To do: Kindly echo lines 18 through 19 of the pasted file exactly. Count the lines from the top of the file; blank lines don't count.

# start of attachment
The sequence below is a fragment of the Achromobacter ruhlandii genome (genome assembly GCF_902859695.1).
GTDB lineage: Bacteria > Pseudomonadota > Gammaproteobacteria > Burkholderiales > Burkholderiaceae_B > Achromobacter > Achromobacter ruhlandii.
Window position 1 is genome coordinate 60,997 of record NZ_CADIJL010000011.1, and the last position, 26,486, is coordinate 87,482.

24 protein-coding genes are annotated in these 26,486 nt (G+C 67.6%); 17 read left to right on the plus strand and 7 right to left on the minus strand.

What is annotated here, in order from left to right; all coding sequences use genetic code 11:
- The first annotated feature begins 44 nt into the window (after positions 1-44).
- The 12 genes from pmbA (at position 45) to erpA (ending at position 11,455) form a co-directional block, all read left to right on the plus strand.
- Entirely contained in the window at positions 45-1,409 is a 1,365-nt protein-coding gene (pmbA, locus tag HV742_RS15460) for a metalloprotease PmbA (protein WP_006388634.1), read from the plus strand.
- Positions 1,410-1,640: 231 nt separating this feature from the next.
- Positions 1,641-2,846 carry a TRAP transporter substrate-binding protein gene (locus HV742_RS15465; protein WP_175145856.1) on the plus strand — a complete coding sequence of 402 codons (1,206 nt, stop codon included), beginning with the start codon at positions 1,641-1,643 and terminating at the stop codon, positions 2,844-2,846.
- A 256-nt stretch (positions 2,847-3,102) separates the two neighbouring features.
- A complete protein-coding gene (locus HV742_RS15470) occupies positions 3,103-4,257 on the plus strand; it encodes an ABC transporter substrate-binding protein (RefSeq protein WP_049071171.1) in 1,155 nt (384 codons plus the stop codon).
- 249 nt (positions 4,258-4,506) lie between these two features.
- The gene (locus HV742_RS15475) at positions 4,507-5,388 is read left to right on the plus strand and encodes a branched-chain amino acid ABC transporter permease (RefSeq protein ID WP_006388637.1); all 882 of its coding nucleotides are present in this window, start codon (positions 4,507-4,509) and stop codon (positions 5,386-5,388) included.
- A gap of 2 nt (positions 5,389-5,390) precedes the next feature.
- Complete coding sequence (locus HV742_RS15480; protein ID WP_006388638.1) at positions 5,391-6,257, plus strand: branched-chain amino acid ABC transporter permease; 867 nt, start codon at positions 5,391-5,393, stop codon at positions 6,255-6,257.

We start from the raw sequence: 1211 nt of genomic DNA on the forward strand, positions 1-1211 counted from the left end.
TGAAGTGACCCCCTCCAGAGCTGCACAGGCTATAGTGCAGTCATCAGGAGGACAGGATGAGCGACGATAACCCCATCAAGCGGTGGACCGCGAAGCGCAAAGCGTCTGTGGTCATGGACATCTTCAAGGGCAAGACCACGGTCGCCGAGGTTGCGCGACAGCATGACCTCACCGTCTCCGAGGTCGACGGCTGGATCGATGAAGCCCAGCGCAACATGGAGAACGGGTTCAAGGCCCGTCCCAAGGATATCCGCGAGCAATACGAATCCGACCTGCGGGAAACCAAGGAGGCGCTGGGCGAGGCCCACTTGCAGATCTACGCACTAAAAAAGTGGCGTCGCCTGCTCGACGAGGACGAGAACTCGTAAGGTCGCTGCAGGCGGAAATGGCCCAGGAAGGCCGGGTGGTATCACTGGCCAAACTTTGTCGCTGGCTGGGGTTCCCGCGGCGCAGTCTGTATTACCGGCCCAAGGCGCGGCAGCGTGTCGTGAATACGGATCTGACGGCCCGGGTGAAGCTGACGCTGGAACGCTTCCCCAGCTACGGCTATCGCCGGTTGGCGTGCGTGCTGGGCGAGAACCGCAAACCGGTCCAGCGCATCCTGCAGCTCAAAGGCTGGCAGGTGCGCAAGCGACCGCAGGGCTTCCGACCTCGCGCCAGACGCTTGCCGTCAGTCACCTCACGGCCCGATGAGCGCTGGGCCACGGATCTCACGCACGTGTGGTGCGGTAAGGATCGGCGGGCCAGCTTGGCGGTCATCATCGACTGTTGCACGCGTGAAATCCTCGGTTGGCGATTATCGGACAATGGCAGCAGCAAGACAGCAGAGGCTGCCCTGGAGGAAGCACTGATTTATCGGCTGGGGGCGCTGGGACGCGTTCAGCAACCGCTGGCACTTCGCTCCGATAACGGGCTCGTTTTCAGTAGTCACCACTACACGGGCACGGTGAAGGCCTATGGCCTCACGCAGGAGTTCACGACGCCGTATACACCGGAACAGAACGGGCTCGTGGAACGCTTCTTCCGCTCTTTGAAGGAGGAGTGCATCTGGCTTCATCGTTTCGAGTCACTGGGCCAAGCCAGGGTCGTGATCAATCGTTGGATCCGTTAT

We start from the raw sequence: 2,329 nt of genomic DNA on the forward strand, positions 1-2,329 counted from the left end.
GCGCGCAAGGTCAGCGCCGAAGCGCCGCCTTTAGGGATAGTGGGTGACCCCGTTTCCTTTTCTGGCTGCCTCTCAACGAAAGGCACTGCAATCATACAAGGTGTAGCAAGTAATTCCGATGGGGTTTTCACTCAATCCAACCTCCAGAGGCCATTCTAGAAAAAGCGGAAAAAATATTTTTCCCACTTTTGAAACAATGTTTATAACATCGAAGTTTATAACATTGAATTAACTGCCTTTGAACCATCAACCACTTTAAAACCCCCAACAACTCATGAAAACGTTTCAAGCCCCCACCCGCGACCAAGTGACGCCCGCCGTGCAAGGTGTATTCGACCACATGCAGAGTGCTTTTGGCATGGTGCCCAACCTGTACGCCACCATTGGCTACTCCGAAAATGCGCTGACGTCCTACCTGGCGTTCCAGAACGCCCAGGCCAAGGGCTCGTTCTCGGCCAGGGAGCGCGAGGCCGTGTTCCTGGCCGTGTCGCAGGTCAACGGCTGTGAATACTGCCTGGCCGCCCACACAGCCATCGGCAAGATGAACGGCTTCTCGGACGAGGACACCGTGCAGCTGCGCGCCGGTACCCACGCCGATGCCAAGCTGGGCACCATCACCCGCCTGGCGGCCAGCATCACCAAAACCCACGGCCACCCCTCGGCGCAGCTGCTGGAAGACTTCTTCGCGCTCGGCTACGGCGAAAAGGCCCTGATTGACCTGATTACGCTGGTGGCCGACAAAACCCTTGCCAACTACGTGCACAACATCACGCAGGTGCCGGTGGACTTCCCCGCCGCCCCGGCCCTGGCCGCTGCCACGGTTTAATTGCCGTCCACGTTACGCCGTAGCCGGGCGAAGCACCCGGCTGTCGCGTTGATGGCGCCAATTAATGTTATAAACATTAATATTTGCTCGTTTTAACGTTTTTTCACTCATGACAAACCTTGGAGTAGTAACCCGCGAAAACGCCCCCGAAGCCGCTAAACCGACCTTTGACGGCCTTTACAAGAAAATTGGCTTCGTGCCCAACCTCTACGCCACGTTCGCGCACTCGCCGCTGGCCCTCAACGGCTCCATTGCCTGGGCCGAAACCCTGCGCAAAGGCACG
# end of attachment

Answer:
TGAAGTGACCCCCTCCAGAGCTGCACAGGCTATAGTGCAGTCATCAGGAGGACAGGATGAGCGACGATAACCCCATCAAGCGGTGGACCGCGAAGCGCAAAGCGTCTGTGGTCATGGACATCTTCAAGGGCAAGACCACGGTCGCCGAGGTTGCGCGACAGCATGACCTCACCGTCTCCGAGGTCGACGGCTGGATCGATGAAGCCCAGCGCAACATGGAGAACGGGTTCAAGGCCCGTCCCAAGGATATCCGCGAGCAATACGAATCCGACCTGCGGGAAACCAAGGAGGCGCTGGGCGAGGCCCACTTGCAGATCTACGCACTAAAAAAGTGGCGTCGCCTGCTCGACGAGGACGAGAACTCGTAAGGTCGCTGCAGGCGGAAATGGCCCAGGAAGGCCGGGTGGTATCACTGGCCAAACTTTGTCGCTGGCTGGGGTTCCCGCGGCGCAGTCTGTATTACCGGCCCAAGGCGCGGCAGCGTGTCGTGAATACGGATCTGACGGCCCGGGTGAAGCTGACGCTGGAACGCTTCCCCAGCTACGGCTATCGCCGGTTGGCGTGCGTGCTGGGCGAGAACCGCAAACCGGTCCAGCGCATCCTGCAGCTCAAAGGCTGGCAGGTGCGCAAGCGACCGCAGGGCTTCCGACCTCGCGCCAGACGCTTGCCGTCAGTCACCTCACGGCCCGATGAGCGCTGGGCCACGGATCTCACGCACGTGTGGTGCGGTAAGGATCGGCGGGCCAGCTTGGCGGTCATCATCGACTGTTGCACGCGTGAAATCCTCGGTTGGCGATTATCGGACAATGGCAGCAGCAAGACAGCAGAGGCTGCCCTGGAGGAAGCACTGATTTATCGGCTGGGGGCGCTGGGACGCGTTCAGCAACCGCTGGCACTTCGCTCCGATAACGGGCTCGTTTTCAGTAGTCACCACTACACGGGCACGGTGAAGGCCTATGGCCTCACGCAGGAGTTCACGACGCCGTATACACCGGAACAGAACGGGCTCGTGGAACGCTTCTTCCGCTCTTTGAAGGAGGAGTGCATCTGGCTTCATCGTTTCGAGTCACTGGGCCAAGCCAGGGTCGTGATCAATCGTTGGATCCGTTAT

We start from the raw sequence: 2,329 nt of genomic DNA on the forward strand, positions 1-2,329 counted from the left end.